Gangs of feral bankers roaming the streets and striking matches off their beards, Fulham families ram-raiding Lidl with their 4x4s before filling the boot with stolen baked beans ... the prospect of financial Armageddon is all a bit much. In fact I could do with a nice relaxing massage to calm me down. Except, damn it, said financial Armageddon has left me with no money to pay for it.
Fortunately I have discovered a budget alternative to pricey spa treatments. Or rather I have finally been forced to road test an option that I heard about a while ago. Tucked away behind London's Oxford Street, the London College of Beauty Therapy offers bargain treatments by students who have satisfied a lecturer that they are competent in a particular area, but need to practise on clients to qualify. Think £13 for a pedicure with foot mask, £20 for a full body massage or a deep cleansing facial and £6.50 for an eyebrow wax. Details of prices and how to book are on the website lcbt.co.uk, under "about lcbt", then "lcbt salon".
Of course, at those prices, you shouldn't expect fluffy white towels or faux Balinese mysticism. Instead, the body treatments take place in a room with about 10 massage beds sealed off behind blue curtains that make it resemble a hospital ward; one where you can hear everyone else's conversations. Similarly, the creams involved tend to come out of industrial sized tubs, rather than dinky pots of Crème de La Mer. However, despite the lack of luxury, everything is scrupulously clean, and the aromatherapy massage I had was so relaxing that I fell asleep.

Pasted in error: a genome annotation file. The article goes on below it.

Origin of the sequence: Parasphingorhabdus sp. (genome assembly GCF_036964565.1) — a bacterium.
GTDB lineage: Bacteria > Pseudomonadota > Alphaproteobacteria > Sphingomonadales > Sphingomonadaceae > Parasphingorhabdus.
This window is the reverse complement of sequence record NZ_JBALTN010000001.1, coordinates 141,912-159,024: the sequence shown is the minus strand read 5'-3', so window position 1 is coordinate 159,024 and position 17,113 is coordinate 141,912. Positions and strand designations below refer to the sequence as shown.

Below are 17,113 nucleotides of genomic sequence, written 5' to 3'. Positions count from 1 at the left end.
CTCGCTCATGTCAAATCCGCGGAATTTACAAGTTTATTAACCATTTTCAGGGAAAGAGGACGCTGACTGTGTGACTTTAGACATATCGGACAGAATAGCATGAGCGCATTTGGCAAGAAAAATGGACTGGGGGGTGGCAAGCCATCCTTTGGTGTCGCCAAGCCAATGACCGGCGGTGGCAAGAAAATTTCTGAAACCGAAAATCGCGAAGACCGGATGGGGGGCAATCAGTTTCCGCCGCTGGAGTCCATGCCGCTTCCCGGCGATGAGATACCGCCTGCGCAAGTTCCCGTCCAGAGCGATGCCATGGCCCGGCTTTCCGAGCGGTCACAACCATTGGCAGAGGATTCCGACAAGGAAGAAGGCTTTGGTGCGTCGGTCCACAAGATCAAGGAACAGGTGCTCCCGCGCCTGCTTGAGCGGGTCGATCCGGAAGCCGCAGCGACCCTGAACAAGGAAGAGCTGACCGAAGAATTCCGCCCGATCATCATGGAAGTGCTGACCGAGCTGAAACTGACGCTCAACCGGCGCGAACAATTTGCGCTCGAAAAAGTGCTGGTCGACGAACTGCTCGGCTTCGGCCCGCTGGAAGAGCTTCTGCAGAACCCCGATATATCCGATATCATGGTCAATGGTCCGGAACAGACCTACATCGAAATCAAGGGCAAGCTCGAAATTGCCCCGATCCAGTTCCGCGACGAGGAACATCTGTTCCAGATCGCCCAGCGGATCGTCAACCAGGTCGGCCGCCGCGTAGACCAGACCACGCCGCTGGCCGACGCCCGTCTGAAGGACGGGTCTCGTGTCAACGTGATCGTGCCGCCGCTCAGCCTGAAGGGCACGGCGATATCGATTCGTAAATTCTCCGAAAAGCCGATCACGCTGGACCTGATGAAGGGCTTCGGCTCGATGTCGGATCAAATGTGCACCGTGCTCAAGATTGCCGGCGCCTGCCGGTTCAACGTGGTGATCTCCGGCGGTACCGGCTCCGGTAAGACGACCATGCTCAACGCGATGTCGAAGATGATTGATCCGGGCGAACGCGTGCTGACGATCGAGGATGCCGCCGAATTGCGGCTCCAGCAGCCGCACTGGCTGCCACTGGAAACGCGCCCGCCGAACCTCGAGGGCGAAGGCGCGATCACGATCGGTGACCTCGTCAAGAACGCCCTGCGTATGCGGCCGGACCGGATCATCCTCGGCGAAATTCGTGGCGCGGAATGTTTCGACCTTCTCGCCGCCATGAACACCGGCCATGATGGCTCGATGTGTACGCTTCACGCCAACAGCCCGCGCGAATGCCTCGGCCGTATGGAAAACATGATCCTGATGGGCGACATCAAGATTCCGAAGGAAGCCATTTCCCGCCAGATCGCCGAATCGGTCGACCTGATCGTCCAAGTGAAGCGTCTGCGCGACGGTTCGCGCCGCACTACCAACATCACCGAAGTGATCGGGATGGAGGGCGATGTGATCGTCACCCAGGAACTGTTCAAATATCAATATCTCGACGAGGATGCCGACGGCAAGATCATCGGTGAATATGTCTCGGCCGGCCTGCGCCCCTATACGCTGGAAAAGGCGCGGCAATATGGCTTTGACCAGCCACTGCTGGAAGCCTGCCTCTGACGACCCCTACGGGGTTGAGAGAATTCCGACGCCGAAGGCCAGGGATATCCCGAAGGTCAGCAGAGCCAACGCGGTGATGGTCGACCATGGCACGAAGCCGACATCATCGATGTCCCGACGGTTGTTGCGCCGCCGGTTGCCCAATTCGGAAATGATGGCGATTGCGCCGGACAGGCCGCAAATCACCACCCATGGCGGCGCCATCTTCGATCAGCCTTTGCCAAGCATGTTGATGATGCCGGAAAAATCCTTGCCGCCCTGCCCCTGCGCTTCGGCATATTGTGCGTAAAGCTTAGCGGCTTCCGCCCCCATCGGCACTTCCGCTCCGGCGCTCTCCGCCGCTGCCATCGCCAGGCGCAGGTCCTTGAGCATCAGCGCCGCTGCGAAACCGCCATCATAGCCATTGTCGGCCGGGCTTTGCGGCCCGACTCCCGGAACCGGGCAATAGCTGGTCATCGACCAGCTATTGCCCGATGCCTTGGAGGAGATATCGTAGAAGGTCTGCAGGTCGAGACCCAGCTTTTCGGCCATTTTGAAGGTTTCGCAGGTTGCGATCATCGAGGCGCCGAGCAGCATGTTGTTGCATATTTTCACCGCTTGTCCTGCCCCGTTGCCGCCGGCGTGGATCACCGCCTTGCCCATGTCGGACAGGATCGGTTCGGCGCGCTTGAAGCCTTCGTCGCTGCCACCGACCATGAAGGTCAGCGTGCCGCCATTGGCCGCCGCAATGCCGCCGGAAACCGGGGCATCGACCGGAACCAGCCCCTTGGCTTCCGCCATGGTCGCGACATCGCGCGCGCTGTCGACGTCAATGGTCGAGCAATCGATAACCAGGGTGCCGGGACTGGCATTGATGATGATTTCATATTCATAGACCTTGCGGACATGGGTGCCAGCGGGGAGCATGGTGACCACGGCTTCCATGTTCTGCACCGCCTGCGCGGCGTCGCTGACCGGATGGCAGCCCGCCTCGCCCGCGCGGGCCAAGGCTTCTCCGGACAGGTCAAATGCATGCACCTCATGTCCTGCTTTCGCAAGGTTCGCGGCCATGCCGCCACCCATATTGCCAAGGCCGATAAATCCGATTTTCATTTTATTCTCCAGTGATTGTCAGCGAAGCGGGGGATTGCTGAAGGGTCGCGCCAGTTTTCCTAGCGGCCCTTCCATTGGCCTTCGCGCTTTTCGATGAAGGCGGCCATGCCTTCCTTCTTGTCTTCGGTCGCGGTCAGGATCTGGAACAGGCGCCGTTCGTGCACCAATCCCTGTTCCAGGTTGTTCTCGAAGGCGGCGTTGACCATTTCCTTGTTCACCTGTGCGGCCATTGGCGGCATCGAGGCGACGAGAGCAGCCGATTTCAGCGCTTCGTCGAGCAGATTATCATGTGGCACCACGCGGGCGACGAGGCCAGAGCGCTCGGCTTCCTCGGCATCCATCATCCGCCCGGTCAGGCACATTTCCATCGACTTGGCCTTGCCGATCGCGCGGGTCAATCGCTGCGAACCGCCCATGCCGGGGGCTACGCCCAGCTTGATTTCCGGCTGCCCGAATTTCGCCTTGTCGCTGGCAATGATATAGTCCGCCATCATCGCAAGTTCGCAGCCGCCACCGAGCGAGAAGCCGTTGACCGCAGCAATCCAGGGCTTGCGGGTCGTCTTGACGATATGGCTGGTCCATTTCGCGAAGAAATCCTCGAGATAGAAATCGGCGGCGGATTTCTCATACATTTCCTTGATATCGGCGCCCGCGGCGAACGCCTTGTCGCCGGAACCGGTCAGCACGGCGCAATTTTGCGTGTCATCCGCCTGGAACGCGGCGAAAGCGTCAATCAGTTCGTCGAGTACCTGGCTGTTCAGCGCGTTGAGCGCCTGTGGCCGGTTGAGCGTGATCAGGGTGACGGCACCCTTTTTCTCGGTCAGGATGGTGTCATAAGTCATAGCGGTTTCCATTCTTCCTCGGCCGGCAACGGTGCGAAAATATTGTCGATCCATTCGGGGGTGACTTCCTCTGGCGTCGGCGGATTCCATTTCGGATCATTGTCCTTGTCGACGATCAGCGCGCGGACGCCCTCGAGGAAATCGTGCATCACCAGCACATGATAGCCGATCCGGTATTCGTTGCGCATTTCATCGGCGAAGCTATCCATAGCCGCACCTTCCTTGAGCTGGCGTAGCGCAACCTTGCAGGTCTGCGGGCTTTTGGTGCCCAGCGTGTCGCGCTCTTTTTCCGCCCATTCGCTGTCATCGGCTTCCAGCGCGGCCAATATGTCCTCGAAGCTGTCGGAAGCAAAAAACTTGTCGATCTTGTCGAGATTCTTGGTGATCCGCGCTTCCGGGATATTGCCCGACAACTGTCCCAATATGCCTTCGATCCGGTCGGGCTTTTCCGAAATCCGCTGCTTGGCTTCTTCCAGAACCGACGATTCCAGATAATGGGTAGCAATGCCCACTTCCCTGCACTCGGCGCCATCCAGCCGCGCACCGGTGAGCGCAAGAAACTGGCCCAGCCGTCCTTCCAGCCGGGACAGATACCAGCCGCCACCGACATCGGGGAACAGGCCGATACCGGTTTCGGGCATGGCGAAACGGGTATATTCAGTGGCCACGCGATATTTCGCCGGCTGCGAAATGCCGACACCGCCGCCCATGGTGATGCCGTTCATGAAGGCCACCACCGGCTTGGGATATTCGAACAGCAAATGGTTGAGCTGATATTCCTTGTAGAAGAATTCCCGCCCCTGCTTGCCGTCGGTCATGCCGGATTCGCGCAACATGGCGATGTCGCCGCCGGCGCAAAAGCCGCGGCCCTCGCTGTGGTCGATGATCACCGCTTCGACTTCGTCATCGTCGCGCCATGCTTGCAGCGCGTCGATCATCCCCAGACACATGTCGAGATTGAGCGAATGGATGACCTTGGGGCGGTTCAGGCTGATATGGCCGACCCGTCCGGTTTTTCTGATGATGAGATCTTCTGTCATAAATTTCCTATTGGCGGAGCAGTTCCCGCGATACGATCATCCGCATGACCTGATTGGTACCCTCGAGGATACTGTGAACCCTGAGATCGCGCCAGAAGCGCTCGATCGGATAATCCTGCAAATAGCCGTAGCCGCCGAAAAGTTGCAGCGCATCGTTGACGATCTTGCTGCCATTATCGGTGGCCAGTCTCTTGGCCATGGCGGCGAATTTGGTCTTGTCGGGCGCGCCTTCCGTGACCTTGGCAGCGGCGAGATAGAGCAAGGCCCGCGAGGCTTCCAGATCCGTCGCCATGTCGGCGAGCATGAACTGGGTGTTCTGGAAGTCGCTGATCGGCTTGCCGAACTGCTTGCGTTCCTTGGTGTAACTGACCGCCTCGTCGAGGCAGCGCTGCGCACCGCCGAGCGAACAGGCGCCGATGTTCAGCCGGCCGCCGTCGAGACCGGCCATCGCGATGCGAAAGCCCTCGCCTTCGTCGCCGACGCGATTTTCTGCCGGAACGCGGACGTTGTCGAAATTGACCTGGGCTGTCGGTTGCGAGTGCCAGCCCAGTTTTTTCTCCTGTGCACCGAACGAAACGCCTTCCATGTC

Another, perhaps more sophisticated option, and one that is also available outside London, comes from the graduate clinics at the excellent Neal's Yard Remedies Therapy Rooms which specialise in holistic and alternative treatments and use their own organic creams and oils. Services from lymphatic drainage to reflexology are available from around £20 from newly qualified practitioners at most of their 33 branches. These happen on different days so the best bet is to find the nearest outlet on the website nealsyardremedies.com, then phone for details. Call it austerity chic.EReuse content